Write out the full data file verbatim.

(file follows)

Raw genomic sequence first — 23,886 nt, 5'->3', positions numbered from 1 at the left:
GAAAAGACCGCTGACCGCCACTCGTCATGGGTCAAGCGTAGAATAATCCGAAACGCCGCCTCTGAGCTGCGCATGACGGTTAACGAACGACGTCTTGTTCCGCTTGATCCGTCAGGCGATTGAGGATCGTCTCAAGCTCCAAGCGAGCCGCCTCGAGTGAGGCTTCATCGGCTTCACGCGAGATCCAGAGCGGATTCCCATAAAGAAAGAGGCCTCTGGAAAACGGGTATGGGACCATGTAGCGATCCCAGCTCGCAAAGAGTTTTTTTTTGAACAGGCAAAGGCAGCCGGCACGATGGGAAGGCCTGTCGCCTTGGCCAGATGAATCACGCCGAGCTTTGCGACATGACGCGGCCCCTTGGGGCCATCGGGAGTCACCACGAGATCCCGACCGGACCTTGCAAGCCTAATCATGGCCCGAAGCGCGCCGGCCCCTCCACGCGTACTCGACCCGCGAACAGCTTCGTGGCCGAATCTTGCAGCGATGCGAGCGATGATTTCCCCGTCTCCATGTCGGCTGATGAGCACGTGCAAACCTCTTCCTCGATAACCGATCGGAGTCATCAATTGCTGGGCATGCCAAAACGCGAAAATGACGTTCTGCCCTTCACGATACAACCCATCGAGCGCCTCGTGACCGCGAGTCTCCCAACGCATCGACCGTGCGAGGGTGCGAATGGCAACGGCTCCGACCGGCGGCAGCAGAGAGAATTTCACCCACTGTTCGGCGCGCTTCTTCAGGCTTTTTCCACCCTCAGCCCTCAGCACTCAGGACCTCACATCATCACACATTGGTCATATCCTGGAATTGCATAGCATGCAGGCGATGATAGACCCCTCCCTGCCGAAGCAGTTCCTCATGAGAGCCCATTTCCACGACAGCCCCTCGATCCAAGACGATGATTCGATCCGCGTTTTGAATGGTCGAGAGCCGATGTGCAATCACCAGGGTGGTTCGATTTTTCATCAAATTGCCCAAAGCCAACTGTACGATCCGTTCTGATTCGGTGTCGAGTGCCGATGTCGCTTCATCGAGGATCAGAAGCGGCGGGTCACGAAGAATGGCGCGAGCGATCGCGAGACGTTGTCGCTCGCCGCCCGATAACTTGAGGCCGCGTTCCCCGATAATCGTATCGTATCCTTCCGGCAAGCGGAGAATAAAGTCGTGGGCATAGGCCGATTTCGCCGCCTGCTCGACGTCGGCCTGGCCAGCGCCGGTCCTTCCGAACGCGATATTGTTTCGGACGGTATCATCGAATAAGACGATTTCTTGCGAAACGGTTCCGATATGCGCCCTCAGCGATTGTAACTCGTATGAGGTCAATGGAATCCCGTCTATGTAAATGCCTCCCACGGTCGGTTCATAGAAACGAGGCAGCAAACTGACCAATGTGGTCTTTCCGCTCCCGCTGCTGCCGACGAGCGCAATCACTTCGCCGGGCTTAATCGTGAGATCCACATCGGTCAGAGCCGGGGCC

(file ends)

Raw genomic sequence first — 23,886 nt, 5'->3', positions numbered from 1 at the left:
GAAAAGACCGCTGACCGCCACTCGTCATGGGTCAAGCGTAGAATAATCCGAAACGCCGCCTCTGAGCTGCGCATGACGGTTAACGAACGACGTCTTGTTCCGCTTGATCCGTCAGGCGATTGAGGATCGTCTCAAGCTCCAAGCGAGCCGCCTCGAGTGAGGCTTCATCGGCTTCACGCGAGATCCAGAGCGGATTCCCATAAAGAAAGAGGCCTCTGGAAAACGGGTATGGGACCATGTAGCGATCCCAGCTCGCAAAGAGTTTTTTTTTGAACAGGCAAAGGCAGCCGGCACGATGGGAAGGCCTGTCGCCTTGGCCAGATGAATCACGCCGAGCTTTGCGACATGACGCGGCCCCTTGGGGCCATCGGGAGTCACCACGAGATCCCGACCGGACCTTGCAAGCCTAATCATGGCCCGAAGCGCGCCGGCCCCTCCACGCGTACTCGACCCGCGAACAGCTTCGTGGCCGAATCTTGCAGCGATGCGAGCGATGATTTCCCCGTCTCCATGTCGGCTGATGAGCACGTGCAAACCTCTTCCTCGATAACCGATCGGAGTCATCAATTGCTGGGCATGCCAAAACGCGAAAATGACGTTCTGCCCTTCACGATACAACCCATCGAGCGCCTCGTGACCGCGAGTCTCCCAACGCATCGACCGTGCGAGGGTGCGAATGGCAACGGCTCCGACCGGCGGCAGCAGAGAGAATTTCACCCACTGTTCGGCGCGCTTCTTCAGGCTTTTTCCACCCTCAGCCCTCAGCACTCAGGACCTCACATCATCACACATTGGTCATATCCTGGAATTGCATAGCATGCAGGCGATGATAGACCCCTCCCTGCCGAAGCAGTTCCTCATGAGAGCCCATTTCCACGACAGCCCCTCGATCCAAGACGATGATTCGATCCGCGTTTTGAATGGTCGAGAGCCGATGTGCAATCACCAGGGTGGTTCGATTTTTCATCAAATTGCCCAAAGCCAACTGTACGATCCGTTCTGATTCGGTGTCGAGTGCCGATGTCGCTTCATCGAGGATCAGAAGCGGCGGGTCACGAAGAATGGCGCGAGCGATCGCGAGACGTTGTCGCTCGCCGCCCGATAACTTGAGGCCGCGTTCCCCGATAATCGTATCGTATCCTTCCGGCAAGCGGAGAATAAAGTCGTGGGCATAGGCCGATTTCGCCGCCTGCTCGACGTCGGCCTGGCCAGCGCCGGTCCTTCCGAACGCGATATTGTTTCGGACGGTATCATCGAATAAGACGATTTCTTGCGAAACGGTTCCGATATGCGCCCTCAGCGATTGTAACTCGTATGAGGTCAATGGAATCCCGTCTATGTAAATGCCTCCCACGGTCGGTTCATAGAAACGAGGCAGCAAACTGACCAATGTGGTCTTTCCGCTCCCGCTGCTGCCGACGAGCGCAATCACTTCGCCGGGCTTAATCGTGAGATCCACATCGGTCAGAGCCGGGGCC